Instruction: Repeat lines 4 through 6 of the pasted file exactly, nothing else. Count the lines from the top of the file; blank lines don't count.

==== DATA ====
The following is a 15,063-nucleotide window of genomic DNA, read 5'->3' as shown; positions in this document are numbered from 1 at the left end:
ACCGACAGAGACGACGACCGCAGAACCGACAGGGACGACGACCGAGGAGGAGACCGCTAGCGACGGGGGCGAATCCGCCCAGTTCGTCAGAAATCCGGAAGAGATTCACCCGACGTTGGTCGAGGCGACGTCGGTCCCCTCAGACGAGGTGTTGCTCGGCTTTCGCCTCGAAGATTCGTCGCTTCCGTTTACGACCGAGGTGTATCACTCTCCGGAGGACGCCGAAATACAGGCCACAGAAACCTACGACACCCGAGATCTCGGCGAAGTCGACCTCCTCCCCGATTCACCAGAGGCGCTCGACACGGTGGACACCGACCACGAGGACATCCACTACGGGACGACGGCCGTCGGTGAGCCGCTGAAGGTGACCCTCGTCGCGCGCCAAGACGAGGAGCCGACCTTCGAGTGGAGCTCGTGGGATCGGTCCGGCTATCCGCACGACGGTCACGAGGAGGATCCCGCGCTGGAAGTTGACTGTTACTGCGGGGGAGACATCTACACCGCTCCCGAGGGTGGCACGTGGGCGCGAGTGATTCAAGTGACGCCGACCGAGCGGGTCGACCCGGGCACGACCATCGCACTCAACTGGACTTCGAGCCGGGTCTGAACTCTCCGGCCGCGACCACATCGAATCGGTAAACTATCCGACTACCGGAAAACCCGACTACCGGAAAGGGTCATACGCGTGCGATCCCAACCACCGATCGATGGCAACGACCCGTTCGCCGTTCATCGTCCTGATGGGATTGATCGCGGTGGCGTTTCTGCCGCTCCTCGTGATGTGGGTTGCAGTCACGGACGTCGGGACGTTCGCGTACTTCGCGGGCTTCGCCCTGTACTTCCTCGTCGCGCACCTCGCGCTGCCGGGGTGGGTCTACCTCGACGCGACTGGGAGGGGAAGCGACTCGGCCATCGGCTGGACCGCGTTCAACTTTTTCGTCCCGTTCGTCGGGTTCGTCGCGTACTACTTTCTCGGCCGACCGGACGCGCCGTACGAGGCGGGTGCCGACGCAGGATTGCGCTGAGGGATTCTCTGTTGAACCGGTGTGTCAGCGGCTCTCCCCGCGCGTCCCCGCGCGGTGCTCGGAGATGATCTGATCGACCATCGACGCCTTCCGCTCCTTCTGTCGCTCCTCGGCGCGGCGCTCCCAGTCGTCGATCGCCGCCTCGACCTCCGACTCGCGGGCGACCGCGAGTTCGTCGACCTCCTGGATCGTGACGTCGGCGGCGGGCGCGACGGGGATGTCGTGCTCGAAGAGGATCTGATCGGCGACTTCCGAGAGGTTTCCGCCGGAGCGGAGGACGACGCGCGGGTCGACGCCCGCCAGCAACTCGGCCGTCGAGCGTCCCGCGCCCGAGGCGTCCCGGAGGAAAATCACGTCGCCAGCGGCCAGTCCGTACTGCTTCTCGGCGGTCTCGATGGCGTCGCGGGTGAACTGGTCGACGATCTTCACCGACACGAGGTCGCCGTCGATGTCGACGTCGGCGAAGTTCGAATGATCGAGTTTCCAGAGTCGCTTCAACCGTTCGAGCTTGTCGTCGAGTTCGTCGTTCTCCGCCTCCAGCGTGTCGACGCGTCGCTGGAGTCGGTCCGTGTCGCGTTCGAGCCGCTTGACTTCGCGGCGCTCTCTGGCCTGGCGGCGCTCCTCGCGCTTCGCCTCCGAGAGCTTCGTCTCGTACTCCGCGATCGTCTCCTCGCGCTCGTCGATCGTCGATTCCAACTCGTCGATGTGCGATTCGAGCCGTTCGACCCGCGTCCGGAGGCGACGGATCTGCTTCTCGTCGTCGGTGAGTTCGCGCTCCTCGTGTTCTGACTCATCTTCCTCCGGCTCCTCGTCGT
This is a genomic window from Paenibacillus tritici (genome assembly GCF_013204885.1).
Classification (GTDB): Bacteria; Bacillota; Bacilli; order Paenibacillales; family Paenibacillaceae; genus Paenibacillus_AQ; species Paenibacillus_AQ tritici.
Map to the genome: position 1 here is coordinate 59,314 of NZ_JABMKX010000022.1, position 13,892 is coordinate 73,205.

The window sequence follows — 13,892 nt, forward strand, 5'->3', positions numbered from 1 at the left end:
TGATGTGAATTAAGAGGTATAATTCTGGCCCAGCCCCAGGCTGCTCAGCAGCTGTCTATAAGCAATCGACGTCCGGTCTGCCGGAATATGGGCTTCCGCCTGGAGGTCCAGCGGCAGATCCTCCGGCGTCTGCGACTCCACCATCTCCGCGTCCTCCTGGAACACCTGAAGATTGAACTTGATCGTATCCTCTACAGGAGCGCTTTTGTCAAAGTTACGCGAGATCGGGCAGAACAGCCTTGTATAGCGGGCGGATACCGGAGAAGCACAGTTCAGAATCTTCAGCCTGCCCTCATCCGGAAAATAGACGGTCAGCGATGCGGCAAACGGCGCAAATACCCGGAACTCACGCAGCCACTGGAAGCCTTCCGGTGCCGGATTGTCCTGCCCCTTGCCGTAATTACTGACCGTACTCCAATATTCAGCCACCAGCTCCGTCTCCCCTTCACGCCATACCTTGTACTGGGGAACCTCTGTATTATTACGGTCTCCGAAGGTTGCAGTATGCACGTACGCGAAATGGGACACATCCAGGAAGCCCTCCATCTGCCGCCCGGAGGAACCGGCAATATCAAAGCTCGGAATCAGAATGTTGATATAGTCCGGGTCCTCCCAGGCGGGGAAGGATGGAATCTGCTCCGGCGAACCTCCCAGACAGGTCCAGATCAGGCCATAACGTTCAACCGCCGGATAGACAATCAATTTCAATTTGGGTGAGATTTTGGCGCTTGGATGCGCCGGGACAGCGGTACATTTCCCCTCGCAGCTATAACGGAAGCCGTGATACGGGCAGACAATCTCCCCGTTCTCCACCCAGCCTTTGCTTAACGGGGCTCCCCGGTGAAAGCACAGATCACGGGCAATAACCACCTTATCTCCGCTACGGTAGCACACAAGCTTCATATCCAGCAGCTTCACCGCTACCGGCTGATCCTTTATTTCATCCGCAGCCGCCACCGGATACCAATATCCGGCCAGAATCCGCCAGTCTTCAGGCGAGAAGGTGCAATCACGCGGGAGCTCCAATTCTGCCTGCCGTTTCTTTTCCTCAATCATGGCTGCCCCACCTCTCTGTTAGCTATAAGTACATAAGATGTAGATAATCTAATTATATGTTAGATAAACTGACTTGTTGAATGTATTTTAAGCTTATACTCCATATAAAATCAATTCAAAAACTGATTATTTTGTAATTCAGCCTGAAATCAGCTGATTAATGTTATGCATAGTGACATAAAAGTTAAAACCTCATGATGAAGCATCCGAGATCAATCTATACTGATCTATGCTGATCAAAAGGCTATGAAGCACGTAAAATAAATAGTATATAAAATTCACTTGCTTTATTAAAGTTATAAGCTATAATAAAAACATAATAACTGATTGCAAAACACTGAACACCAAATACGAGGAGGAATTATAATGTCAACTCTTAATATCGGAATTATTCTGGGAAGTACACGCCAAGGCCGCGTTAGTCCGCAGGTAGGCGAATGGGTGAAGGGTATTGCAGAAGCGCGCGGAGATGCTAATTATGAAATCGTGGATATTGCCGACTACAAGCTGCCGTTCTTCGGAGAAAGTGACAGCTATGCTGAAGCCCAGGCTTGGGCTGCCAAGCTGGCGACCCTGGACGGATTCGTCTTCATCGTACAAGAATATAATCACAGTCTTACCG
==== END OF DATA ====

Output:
Classification (GTDB): Bacteria; Bacillota; Bacilli; order Paenibacillales; family Paenibacillaceae; genus Paenibacillus_AQ; species Paenibacillus_AQ tritici.
Map to the genome: position 1 here is coordinate 59,314 of NZ_JABMKX010000022.1, position 13,892 is coordinate 73,205.

The window sequence follows — 13,892 nt, forward strand, 5'->3', positions numbered from 1 at the left end: